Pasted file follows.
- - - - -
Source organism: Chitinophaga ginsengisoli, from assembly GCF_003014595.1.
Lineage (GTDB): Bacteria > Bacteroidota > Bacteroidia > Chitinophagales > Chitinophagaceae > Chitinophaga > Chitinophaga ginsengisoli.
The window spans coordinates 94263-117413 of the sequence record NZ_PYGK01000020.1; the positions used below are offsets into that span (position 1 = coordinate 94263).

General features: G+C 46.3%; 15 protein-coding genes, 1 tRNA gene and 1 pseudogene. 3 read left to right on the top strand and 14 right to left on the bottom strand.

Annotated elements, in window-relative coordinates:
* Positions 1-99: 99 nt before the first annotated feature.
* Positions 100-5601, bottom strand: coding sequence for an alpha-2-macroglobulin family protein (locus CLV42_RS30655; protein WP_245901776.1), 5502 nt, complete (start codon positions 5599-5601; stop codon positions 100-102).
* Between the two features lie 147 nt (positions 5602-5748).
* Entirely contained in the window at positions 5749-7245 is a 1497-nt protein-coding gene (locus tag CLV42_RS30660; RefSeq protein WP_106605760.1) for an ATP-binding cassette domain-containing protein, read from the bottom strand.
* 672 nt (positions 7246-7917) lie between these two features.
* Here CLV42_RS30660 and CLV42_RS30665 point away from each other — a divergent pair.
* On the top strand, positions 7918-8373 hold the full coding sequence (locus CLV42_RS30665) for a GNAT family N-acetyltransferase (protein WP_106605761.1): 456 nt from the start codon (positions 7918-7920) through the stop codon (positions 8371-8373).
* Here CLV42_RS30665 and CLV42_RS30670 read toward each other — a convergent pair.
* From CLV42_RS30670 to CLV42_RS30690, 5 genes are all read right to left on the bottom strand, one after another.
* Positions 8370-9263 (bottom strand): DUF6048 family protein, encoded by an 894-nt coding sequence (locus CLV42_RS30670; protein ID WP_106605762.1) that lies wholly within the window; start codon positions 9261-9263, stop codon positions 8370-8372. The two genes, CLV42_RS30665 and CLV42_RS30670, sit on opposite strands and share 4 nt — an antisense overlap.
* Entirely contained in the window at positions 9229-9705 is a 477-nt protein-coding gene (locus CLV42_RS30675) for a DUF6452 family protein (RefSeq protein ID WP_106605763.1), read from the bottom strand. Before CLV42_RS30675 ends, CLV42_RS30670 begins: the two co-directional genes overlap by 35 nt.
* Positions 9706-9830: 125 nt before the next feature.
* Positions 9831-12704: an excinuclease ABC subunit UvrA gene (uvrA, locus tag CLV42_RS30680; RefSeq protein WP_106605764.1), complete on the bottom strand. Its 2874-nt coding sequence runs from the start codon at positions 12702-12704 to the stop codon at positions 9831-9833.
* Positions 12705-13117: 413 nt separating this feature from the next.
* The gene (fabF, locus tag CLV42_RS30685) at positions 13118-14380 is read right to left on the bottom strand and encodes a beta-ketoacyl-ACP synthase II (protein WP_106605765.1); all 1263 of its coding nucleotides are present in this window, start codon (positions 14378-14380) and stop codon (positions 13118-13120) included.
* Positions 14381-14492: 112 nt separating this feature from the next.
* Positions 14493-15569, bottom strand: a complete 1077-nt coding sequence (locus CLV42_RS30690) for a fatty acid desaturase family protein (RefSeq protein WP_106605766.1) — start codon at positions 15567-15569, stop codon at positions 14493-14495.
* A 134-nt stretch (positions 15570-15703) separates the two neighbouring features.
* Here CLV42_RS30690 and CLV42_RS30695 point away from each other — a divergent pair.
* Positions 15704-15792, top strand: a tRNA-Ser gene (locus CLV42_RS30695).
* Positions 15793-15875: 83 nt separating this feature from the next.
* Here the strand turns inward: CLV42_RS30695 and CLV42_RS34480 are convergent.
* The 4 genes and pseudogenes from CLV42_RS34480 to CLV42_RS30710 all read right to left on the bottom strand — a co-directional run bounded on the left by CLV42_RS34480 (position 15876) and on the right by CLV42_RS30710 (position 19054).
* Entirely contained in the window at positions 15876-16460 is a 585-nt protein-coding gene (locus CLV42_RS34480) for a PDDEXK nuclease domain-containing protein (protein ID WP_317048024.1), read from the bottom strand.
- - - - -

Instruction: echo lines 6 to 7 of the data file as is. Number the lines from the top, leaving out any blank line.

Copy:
* Positions 1-99: 99 nt before the first annotated feature.
* Positions 100-5601, bottom strand: coding sequence for an alpha-2-macroglobulin family protein (locus CLV42_RS30655; protein WP_245901776.1), 5502 nt, complete (start codon positions 5599-5601; stop codon positions 100-102).